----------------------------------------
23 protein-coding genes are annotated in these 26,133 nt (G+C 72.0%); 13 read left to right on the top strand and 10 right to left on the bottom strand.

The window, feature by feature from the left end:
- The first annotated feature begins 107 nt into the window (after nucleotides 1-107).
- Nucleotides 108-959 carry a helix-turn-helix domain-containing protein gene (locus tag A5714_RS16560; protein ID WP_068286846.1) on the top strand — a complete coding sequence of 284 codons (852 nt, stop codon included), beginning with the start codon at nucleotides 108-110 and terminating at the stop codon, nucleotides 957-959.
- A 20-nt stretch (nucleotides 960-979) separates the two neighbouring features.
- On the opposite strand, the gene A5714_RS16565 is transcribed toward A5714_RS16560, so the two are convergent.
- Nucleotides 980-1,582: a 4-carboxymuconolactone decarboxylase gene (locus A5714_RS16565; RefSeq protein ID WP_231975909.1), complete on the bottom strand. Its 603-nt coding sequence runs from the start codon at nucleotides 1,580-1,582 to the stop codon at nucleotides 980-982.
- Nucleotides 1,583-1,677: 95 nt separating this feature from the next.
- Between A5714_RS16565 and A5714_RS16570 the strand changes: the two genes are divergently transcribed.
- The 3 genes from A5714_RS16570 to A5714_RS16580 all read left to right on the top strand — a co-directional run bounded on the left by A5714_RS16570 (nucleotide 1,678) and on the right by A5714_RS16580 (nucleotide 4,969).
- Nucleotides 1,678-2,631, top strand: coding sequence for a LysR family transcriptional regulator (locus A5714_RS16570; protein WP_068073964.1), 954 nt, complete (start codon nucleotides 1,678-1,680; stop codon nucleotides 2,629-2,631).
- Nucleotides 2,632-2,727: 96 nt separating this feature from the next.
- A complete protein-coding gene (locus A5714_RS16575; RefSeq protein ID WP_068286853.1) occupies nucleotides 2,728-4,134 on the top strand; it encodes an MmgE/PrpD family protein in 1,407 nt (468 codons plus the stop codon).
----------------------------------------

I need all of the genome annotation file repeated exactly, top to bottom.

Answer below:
23 protein-coding genes are annotated in these 26,133 nt (G+C 72.0%); 13 read left to right on the top strand and 10 right to left on the bottom strand.

The window, feature by feature from the left end:
- The first annotated feature begins 107 nt into the window (after nucleotides 1-107).
- Nucleotides 108-959 carry a helix-turn-helix domain-containing protein gene (locus tag A5714_RS16560; protein ID WP_068286846.1) on the top strand — a complete coding sequence of 284 codons (852 nt, stop codon included), beginning with the start codon at nucleotides 108-110 and terminating at the stop codon, nucleotides 957-959.
- A 20-nt stretch (nucleotides 960-979) separates the two neighbouring features.
- On the opposite strand, the gene A5714_RS16565 is transcribed toward A5714_RS16560, so the two are convergent.
- Nucleotides 980-1,582: a 4-carboxymuconolactone decarboxylase gene (locus A5714_RS16565; RefSeq protein ID WP_231975909.1), complete on the bottom strand. Its 603-nt coding sequence runs from the start codon at nucleotides 1,580-1,582 to the stop codon at nucleotides 980-982.
- Nucleotides 1,583-1,677: 95 nt separating this feature from the next.
- Between A5714_RS16565 and A5714_RS16570 the strand changes: the two genes are divergently transcribed.
- The 3 genes from A5714_RS16570 to A5714_RS16580 all read left to right on the top strand — a co-directional run bounded on the left by A5714_RS16570 (nucleotide 1,678) and on the right by A5714_RS16580 (nucleotide 4,969).
- Nucleotides 1,678-2,631, top strand: coding sequence for a LysR family transcriptional regulator (locus A5714_RS16570; protein WP_068073964.1), 954 nt, complete (start codon nucleotides 1,678-1,680; stop codon nucleotides 2,629-2,631).
- Nucleotides 2,632-2,727: 96 nt separating this feature from the next.
- A complete protein-coding gene (locus A5714_RS16575; RefSeq protein ID WP_068286853.1) occupies nucleotides 2,728-4,134 on the top strand; it encodes an MmgE/PrpD family protein in 1,407 nt (468 codons plus the stop codon).